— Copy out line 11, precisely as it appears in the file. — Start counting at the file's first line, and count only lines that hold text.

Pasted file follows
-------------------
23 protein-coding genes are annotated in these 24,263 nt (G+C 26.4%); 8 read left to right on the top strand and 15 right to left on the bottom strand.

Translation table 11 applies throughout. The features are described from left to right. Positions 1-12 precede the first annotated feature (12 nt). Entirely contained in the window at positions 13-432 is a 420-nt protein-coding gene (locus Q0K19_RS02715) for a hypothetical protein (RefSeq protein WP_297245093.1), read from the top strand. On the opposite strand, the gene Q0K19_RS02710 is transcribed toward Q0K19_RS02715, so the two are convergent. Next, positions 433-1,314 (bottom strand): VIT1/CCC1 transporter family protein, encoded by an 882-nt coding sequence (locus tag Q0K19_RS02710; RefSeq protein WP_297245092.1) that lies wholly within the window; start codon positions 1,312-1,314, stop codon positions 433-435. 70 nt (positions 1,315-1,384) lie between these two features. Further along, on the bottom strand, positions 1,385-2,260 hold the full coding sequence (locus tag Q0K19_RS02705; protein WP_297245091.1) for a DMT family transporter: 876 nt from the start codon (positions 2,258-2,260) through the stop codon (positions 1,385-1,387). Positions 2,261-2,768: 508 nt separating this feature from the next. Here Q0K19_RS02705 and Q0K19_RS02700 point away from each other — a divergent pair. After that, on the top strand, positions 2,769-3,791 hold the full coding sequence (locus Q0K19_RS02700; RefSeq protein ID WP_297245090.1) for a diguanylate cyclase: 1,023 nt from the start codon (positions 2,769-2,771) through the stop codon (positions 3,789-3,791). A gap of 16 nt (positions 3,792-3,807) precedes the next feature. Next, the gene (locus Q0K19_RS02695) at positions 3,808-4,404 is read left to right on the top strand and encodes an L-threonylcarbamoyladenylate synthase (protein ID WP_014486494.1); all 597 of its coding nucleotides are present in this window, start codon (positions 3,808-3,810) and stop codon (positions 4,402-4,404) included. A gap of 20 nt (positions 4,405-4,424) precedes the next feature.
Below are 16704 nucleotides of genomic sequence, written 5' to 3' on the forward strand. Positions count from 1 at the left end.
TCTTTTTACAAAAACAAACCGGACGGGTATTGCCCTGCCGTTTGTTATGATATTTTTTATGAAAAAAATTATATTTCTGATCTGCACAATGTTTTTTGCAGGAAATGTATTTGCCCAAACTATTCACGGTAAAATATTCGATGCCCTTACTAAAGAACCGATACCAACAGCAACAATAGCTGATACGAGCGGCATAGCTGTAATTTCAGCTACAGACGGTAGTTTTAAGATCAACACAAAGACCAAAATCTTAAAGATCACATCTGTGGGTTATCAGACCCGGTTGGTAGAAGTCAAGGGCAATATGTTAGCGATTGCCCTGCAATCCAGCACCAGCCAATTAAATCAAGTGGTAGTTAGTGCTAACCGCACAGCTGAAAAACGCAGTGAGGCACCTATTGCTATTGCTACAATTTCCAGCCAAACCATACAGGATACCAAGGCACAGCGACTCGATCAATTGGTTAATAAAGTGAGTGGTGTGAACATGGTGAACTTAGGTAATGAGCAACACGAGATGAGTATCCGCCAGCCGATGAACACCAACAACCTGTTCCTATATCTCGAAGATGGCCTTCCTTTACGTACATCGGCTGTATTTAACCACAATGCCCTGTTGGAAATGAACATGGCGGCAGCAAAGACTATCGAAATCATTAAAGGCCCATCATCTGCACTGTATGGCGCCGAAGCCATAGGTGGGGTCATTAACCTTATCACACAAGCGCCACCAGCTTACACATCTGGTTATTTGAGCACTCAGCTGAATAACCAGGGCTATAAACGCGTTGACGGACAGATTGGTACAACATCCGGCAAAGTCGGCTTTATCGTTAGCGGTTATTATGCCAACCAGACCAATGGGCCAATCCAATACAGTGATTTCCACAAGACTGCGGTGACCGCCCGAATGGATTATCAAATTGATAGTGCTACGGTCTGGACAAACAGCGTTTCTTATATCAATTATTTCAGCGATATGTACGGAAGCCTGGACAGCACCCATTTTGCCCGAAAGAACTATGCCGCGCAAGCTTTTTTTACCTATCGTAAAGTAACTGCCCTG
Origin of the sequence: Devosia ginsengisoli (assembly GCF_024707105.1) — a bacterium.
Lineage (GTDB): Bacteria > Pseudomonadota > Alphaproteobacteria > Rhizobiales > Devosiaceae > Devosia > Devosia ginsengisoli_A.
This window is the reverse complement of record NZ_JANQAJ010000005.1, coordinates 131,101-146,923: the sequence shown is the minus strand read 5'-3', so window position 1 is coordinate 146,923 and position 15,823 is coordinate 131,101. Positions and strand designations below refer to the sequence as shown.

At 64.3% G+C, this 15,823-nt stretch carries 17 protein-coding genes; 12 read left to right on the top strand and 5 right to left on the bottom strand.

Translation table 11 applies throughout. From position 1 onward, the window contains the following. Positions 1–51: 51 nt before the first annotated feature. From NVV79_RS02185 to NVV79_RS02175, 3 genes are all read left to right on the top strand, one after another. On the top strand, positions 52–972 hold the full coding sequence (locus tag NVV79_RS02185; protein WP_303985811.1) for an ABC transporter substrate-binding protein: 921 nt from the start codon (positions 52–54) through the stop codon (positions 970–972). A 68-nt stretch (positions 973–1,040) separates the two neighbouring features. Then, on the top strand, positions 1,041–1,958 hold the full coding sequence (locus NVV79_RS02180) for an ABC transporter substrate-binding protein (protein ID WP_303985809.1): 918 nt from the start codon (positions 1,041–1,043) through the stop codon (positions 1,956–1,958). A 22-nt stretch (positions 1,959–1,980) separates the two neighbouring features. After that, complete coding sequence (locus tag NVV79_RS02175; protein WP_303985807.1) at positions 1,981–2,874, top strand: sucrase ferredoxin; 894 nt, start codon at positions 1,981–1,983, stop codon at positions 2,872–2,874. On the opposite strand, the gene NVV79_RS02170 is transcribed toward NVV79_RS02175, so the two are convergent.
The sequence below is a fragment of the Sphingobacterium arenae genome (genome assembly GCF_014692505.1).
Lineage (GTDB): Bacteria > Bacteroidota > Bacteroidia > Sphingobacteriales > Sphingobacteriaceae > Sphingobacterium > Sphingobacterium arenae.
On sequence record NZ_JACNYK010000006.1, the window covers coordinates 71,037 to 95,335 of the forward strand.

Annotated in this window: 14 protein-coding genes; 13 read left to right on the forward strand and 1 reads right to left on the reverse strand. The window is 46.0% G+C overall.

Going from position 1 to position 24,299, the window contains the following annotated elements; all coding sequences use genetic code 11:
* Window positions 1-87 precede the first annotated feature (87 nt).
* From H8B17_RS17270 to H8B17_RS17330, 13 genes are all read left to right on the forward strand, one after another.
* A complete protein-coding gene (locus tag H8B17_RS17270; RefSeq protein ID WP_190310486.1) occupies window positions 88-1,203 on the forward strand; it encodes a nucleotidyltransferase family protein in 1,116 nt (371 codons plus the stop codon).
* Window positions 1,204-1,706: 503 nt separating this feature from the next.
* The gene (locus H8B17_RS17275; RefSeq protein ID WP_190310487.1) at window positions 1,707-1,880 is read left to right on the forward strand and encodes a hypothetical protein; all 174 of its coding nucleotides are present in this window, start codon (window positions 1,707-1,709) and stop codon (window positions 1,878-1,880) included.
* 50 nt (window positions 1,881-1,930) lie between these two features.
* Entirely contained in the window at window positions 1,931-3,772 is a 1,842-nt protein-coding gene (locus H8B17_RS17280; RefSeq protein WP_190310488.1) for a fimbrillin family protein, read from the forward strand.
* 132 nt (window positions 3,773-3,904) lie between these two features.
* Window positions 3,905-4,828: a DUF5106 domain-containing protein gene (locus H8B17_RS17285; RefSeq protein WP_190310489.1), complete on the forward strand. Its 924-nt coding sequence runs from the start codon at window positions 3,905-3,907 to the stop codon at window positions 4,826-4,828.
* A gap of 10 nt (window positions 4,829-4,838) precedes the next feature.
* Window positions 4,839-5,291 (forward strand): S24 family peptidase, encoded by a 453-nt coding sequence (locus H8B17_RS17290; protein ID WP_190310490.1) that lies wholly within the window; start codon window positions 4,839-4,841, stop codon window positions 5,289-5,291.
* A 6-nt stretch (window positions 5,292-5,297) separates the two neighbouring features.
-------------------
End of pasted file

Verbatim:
Lineage (GTDB): Bacteria > Bacteroidota > Bacteroidia > Sphingobacteriales > Sphingobacteriaceae > Sphingobacterium > Sphingobacterium arenae.